Proposed Regulations Focus on ‘Political Subdivision’ Definition

Private foundations that make grants are generally very familiar with the expenditure responsibility rules, which require a heightened level of due diligence for certain grants and program-related investments. Expenditure responsibility is a fairly cumbersome process, and most foundations would prefer to avoid it—which is possible by making grants only to recipients that do not require it. One such type of recipient—a political subdivision—is the subject of recently released proposed regulations by the IRS.

As background, a private foundation needs to exercise expenditure responsibility for grants to organizations that do not qualify as a public charity under 509(a)(1), (2) or (3) of the Internal Revenue Code. However, certain recipients will be treated as a 509(a)(1) organizations, including political subdivisions that are described under section 170(c)(1), so long as any grants to the political subdivision are made exclusively for charitable purposes.

A key issue to keep in mind, though, is that the concept of a “political subdivision” is much narrower under federal tax law than under state law. The Tax Court has held, in Texas Learning Tech. Group v. Comm’r, 96 TC 686 (1989), that the standard for determining a political subdivision is the same under Section 170(c)(1) as Section 103 (the power to issue tax-exempt bonds). The rulings and cases under Section 103 clearly require an organization to have at least one of three sovereign powers (which are distinct from governmental functions), and the sovereign power must be substantial. Those include: (1) the power of eminent domain; (2) the power levy or collect taxes; and (3) police powers.

The proposed regulations do not make any changes to the requirement that a political subdivision under Section 103 (and under Section 170(c)(1) by extension) exercise at least one of three classic sovereign powers. However, they do add to the overall requirements for qualifying as a political subdivision, by also requiring an entity to serve a governmental purpose and to be controlled by a state or local governmental unit. All an all, a political subdivision now needs to meet three requirements under these proposed regulations, taking into account all facts and circumstances:

  • The proposed regulations keep in place the three long-recognized sovereign powers: tax, eminent domain and police. An entity must meet at least one.
  • Factors that will be considered in determining if an entity serves a governmental purpose include whether the entity carries out the public purposes set forth in the entity’s enabling legislation, and whether the entity operates in a manner that provides significant public benefit with no more than incidental private benefit. It does look like case law has considered whether an entity serves a public purpose in determining whether an entity is a political subdivision, though this hasn’t been incorporated into the regulations.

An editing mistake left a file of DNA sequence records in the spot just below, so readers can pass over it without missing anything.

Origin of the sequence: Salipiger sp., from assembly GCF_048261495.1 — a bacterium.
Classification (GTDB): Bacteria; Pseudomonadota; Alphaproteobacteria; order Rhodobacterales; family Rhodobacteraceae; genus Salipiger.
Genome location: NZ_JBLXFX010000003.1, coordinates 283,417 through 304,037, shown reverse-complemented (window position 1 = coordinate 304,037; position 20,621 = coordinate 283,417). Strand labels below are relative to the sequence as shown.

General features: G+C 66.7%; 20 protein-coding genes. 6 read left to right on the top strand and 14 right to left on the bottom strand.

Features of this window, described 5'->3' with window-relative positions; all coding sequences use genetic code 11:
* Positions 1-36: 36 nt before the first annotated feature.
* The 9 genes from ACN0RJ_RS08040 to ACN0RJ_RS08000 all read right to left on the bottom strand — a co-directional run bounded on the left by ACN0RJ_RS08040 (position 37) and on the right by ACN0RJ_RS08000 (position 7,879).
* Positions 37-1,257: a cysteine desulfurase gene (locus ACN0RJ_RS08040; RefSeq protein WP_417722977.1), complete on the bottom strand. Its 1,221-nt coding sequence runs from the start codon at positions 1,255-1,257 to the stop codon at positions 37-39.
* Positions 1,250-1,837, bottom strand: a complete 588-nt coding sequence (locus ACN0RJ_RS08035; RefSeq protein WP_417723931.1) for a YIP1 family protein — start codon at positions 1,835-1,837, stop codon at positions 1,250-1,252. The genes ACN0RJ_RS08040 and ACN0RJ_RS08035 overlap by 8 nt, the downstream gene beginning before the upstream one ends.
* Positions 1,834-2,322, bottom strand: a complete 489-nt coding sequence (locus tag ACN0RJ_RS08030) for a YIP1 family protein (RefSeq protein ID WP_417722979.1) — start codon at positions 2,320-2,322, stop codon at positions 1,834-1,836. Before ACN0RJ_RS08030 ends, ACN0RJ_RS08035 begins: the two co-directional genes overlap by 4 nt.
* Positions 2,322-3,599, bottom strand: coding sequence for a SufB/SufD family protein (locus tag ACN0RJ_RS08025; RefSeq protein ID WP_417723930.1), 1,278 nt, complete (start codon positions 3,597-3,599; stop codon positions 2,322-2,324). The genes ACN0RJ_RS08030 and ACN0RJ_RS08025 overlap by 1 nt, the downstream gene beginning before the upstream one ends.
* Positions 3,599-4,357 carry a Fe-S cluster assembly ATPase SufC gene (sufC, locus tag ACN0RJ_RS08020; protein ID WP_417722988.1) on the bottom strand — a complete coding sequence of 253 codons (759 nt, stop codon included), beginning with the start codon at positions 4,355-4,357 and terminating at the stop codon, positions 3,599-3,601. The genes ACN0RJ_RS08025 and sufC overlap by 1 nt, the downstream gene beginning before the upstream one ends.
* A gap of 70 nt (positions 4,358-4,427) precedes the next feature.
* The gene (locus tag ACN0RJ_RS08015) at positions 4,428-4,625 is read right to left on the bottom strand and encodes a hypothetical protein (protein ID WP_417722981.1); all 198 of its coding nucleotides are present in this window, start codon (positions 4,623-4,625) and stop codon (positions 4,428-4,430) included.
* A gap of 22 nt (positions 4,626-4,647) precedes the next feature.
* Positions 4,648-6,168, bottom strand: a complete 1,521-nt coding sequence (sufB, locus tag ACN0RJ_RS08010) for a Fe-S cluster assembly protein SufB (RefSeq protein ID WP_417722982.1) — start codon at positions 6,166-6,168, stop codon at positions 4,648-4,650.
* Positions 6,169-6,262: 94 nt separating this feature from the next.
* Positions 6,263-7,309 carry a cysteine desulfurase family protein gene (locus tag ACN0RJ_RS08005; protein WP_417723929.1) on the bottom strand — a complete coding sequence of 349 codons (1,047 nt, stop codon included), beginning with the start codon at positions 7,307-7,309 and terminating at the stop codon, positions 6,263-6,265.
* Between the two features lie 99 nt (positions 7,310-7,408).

• Governmental control means an ongoing right or power to direct significant actions of the entity. The proposed regulations give examples of an ongoing ability to exercise the following significant rights or powers: (1) the right or power both to approve and to remove a majority of the entity’s governing body; (2) the right or power to elect a majority of the entity’s governing body in periodic elections of reasonable frequency; and (3) the right or power to approve or direct the significant uses of funds or assets of the entity in advance of that use. Further, control must be vested in a state or local governmental unit or electorate established under state or local law, provided the electorate is not a private faction (i.e., the outcome of the exercise of control is determined solely by the votes of an unreasonably small number of private persons). The private faction issue depends on facts and circumstances, but there is a safe harbor that states an electorate is not a private faction if the smallest number of private persons who can combine votes to establish a majority of votes necessary to determine the relevant exercise of control is more than 10 persons. For example, if there is an electorate of 20 with equal 5 percent share of votes, there is not a private faction because a minimum of 11 members is necessary to have a majority of votes. In contrast, if the electorate consists of 20 persons with unequal voting shares, the electorate would not qualify for safe harbor treatment because some combination of 10 or fewer can exercise control.

The regulations have an effective date of 90 days after they are finalized. There is a hearing set for June 6, 2016.

For more information on private foundations and grantmaking, see our prior post here.

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